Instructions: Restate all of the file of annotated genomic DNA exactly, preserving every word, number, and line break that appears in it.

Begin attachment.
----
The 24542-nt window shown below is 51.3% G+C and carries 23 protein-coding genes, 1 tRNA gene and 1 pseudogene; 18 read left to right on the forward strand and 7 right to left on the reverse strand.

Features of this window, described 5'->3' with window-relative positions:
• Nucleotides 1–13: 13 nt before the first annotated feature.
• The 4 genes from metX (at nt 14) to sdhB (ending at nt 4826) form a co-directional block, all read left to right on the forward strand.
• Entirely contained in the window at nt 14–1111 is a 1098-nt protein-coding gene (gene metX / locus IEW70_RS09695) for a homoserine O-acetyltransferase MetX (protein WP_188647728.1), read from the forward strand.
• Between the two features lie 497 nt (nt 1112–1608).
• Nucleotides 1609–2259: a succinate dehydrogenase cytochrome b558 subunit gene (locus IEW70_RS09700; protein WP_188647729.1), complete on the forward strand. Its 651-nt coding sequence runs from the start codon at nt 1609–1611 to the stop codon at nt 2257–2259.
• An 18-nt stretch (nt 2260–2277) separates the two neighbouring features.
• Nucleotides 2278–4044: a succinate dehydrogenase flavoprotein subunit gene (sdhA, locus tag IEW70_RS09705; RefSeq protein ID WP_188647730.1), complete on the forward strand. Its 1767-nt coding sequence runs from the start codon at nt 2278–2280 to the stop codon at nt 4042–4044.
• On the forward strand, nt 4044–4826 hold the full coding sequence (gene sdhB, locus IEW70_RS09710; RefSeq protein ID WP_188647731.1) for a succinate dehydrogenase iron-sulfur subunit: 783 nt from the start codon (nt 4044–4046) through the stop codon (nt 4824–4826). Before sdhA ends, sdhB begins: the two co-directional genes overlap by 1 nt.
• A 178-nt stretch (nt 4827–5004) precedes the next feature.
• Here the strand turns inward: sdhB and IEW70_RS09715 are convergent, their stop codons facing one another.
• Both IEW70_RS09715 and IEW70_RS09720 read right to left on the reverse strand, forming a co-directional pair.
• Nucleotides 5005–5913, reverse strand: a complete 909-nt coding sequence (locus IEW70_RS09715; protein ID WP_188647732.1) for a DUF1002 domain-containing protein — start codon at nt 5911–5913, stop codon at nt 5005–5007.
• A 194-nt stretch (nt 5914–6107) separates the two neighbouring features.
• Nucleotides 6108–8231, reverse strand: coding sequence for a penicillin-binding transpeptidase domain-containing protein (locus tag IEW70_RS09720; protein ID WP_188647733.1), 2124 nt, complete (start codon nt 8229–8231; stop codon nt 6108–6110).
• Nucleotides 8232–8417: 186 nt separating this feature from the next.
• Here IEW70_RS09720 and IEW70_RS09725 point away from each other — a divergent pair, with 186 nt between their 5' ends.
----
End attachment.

The 24542-nt window shown below is 51.3% G+C and carries 23 protein-coding genes, 1 tRNA gene and 1 pseudogene; 18 read left to right on the forward strand and 7 right to left on the reverse strand.

Features of this window, described 5'->3' with window-relative positions:
• Nucleotides 1–13: 13 nt before the first annotated feature.
• The 4 genes from metX (at nt 14) to sdhB (ending at nt 4826) form a co-directional block, all read left to right on the forward strand.
• Entirely contained in the window at nt 14–1111 is a 1098-nt protein-coding gene (gene metX / locus IEW70_RS09695) for a homoserine O-acetyltransferase MetX (protein WP_188647728.1), read from the forward strand.
• Between the two features lie 497 nt (nt 1112–1608).
• Nucleotides 1609–2259: a succinate dehydrogenase cytochrome b558 subunit gene (locus IEW70_RS09700; protein WP_188647729.1), complete on the forward strand. Its 651-nt coding sequence runs from the start codon at nt 1609–1611 to the stop codon at nt 2257–2259.
• An 18-nt stretch (nt 2260–2277) separates the two neighbouring features.
• Nucleotides 2278–4044: a succinate dehydrogenase flavoprotein subunit gene (sdhA, locus tag IEW70_RS09705; RefSeq protein ID WP_188647730.1), complete on the forward strand. Its 1767-nt coding sequence runs from the start codon at nt 2278–2280 to the stop codon at nt 4042–4044.
• On the forward strand, nt 4044–4826 hold the full coding sequence (gene sdhB, locus IEW70_RS09710; RefSeq protein ID WP_188647731.1) for a succinate dehydrogenase iron-sulfur subunit: 783 nt from the start codon (nt 4044–4046) through the stop codon (nt 4824–4826). Before sdhA ends, sdhB begins: the two co-directional genes overlap by 1 nt.
• A 178-nt stretch (nt 4827–5004) precedes the next feature.
• Here the strand turns inward: sdhB and IEW70_RS09715 are convergent, their stop codons facing one another.
• Both IEW70_RS09715 and IEW70_RS09720 read right to left on the reverse strand, forming a co-directional pair.
• Nucleotides 5005–5913, reverse strand: a complete 909-nt coding sequence (locus IEW70_RS09715; protein ID WP_188647732.1) for a DUF1002 domain-containing protein — start codon at nt 5911–5913, stop codon at nt 5005–5007.
• A 194-nt stretch (nt 5914–6107) separates the two neighbouring features.
• Nucleotides 6108–8231, reverse strand: coding sequence for a penicillin-binding transpeptidase domain-containing protein (locus tag IEW70_RS09720; protein ID WP_188647733.1), 2124 nt, complete (start codon nt 8229–8231; stop codon nt 6108–6110).
• Nucleotides 8232–8417: 186 nt separating this feature from the next.
• Here IEW70_RS09720 and IEW70_RS09725 point away from each other — a divergent pair, with 186 nt between their 5' ends.